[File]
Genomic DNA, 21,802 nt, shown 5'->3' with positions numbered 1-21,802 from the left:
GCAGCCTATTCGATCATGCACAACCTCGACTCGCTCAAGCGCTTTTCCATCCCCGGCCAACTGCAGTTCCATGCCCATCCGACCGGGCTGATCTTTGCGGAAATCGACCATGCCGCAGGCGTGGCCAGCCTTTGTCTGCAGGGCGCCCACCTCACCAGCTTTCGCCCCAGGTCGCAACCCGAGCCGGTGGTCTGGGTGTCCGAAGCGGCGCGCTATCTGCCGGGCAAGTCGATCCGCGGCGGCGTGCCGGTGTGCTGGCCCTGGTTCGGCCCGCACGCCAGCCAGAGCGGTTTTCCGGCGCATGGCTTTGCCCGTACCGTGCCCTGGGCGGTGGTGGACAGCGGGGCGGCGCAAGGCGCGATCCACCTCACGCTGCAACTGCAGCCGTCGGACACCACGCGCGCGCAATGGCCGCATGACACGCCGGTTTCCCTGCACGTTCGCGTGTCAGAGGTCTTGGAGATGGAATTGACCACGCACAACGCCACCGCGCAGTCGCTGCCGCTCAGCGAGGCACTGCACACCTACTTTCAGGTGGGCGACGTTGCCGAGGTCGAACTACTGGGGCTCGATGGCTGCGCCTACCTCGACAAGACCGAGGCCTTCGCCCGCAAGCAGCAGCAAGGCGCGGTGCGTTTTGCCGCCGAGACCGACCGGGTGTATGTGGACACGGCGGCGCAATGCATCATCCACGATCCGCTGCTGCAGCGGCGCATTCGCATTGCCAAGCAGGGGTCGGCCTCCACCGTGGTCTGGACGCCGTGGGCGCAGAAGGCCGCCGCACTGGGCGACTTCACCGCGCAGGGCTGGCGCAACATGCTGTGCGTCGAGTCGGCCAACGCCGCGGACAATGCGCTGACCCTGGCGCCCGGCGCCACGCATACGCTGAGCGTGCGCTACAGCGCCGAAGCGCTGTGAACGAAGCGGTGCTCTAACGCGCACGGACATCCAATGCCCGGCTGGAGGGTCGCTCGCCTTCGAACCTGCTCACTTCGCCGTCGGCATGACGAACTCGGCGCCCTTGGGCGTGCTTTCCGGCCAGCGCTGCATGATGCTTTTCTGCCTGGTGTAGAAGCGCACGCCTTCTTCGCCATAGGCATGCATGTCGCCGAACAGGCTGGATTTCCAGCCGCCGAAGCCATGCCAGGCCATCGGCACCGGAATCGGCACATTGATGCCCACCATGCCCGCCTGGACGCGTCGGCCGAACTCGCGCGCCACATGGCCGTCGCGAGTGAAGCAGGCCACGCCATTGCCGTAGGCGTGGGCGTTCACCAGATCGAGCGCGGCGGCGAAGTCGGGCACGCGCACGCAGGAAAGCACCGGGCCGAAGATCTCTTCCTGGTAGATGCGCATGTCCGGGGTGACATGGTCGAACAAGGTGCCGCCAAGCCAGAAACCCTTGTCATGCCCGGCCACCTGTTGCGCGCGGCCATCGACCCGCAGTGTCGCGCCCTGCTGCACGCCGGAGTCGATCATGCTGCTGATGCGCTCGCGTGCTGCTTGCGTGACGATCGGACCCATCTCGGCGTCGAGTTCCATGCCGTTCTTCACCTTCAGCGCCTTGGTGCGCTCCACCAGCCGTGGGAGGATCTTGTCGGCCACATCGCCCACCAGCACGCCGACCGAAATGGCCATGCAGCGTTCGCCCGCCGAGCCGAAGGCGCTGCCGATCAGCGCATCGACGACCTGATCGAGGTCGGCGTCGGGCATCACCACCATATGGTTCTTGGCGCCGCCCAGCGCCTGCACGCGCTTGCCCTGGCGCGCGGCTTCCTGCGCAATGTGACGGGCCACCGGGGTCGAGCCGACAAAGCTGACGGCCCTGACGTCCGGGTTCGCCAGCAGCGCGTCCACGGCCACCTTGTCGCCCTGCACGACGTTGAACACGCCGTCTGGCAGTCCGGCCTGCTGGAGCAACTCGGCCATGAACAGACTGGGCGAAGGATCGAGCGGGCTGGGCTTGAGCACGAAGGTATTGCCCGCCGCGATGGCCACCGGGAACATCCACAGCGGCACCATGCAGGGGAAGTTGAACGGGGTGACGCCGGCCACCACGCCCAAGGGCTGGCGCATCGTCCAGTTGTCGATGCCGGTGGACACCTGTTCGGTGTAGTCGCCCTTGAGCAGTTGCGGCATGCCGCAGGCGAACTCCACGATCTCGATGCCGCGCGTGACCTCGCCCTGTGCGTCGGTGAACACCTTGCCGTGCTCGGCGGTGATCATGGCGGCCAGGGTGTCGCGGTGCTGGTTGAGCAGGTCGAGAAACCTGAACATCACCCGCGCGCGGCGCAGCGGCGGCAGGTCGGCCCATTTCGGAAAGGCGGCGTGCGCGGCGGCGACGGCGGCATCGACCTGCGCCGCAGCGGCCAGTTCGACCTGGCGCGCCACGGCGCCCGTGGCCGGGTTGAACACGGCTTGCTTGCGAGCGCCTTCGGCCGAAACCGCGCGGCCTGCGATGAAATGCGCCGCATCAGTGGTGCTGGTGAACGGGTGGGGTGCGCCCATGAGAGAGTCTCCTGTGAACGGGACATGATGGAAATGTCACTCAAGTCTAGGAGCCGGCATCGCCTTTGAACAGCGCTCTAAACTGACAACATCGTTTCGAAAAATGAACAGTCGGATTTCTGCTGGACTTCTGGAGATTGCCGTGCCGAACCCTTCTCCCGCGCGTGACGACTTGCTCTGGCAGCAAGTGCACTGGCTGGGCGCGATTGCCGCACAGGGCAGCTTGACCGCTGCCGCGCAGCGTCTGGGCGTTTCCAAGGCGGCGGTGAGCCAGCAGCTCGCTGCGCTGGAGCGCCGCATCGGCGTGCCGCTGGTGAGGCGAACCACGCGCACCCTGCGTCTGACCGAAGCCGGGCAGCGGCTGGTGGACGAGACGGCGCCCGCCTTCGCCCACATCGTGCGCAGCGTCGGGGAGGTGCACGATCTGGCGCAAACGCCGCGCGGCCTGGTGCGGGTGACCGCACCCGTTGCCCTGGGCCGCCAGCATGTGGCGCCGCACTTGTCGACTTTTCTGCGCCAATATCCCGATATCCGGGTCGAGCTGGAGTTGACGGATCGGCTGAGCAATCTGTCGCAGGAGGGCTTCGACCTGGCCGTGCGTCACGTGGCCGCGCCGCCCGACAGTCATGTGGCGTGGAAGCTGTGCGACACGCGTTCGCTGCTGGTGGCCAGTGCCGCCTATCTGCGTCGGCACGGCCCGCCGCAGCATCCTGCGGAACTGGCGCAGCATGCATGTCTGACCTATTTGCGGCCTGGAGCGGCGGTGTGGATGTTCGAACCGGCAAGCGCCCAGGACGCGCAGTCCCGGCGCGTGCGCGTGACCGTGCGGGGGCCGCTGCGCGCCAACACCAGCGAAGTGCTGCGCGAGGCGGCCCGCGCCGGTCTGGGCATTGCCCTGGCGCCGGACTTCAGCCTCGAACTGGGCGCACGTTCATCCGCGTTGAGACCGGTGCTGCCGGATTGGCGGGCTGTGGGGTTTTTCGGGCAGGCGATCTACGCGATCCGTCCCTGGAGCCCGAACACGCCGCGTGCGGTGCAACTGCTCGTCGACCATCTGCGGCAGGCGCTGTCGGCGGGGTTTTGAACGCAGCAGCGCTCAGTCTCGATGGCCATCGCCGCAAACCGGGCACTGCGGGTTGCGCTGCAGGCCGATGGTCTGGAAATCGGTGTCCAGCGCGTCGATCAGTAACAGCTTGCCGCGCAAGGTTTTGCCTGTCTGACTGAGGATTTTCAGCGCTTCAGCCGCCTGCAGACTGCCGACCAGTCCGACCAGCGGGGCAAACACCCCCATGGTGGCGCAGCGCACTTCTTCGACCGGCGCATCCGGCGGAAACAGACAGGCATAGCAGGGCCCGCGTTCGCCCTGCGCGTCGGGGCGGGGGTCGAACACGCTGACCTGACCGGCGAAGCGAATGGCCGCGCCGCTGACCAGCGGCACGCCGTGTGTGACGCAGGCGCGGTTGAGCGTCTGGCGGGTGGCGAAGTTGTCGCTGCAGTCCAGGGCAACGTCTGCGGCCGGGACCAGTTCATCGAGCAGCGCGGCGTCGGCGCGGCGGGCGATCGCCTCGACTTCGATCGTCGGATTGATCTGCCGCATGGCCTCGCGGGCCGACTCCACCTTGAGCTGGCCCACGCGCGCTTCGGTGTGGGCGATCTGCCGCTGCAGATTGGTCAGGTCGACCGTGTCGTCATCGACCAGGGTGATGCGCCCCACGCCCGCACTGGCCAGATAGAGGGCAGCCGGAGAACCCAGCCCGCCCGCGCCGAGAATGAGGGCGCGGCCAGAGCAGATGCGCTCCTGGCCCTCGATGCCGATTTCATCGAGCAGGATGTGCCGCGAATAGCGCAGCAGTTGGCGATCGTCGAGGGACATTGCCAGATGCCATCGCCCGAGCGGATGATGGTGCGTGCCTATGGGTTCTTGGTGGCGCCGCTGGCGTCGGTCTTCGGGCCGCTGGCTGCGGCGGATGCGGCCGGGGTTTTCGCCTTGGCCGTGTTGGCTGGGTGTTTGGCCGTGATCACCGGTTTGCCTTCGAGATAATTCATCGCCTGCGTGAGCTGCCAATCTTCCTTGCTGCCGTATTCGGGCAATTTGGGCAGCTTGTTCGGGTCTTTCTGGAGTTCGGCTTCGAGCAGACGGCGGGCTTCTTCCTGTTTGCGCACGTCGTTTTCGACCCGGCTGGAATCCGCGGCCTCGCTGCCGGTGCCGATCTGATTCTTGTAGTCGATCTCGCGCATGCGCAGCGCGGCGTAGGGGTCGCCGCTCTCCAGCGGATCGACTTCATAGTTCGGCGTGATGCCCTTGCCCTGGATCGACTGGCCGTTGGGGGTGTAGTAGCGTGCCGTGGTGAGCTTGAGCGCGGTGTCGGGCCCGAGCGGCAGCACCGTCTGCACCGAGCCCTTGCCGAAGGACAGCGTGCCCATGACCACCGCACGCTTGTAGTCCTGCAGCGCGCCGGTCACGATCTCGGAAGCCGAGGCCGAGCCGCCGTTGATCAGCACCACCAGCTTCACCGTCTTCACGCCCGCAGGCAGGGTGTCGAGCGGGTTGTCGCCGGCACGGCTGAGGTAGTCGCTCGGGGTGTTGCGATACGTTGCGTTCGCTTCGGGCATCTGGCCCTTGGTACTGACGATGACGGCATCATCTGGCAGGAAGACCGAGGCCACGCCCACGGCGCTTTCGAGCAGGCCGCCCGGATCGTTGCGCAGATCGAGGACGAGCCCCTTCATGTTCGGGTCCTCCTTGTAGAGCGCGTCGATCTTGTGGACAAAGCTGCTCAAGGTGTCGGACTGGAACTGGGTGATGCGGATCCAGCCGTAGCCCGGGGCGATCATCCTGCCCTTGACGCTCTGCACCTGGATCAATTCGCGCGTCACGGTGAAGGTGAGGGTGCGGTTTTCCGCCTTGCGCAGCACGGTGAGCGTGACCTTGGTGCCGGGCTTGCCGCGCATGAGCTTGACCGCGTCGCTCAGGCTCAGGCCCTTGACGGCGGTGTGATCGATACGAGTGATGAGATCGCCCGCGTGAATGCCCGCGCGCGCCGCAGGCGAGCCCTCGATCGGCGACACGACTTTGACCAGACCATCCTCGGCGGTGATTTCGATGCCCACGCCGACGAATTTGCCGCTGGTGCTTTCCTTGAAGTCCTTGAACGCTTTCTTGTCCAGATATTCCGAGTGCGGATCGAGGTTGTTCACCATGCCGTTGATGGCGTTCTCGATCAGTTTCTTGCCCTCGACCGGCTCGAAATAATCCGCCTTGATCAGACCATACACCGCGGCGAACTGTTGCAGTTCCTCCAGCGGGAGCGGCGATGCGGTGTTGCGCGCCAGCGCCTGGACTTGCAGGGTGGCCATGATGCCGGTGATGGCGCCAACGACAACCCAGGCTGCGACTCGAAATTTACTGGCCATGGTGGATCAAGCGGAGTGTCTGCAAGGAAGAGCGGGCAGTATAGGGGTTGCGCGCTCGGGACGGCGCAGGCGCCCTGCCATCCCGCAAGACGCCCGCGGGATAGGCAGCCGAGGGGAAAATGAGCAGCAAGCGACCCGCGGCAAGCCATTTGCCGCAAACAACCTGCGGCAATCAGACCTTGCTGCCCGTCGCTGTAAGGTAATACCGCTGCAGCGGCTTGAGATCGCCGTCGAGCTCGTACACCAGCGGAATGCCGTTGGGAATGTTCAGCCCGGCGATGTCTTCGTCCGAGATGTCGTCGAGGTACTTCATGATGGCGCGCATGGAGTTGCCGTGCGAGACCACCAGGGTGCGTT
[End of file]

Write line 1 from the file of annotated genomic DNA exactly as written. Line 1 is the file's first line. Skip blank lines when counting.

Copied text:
Genomic DNA, 21,802 nt, shown 5'->3' with positions numbered 1-21,802 from the left: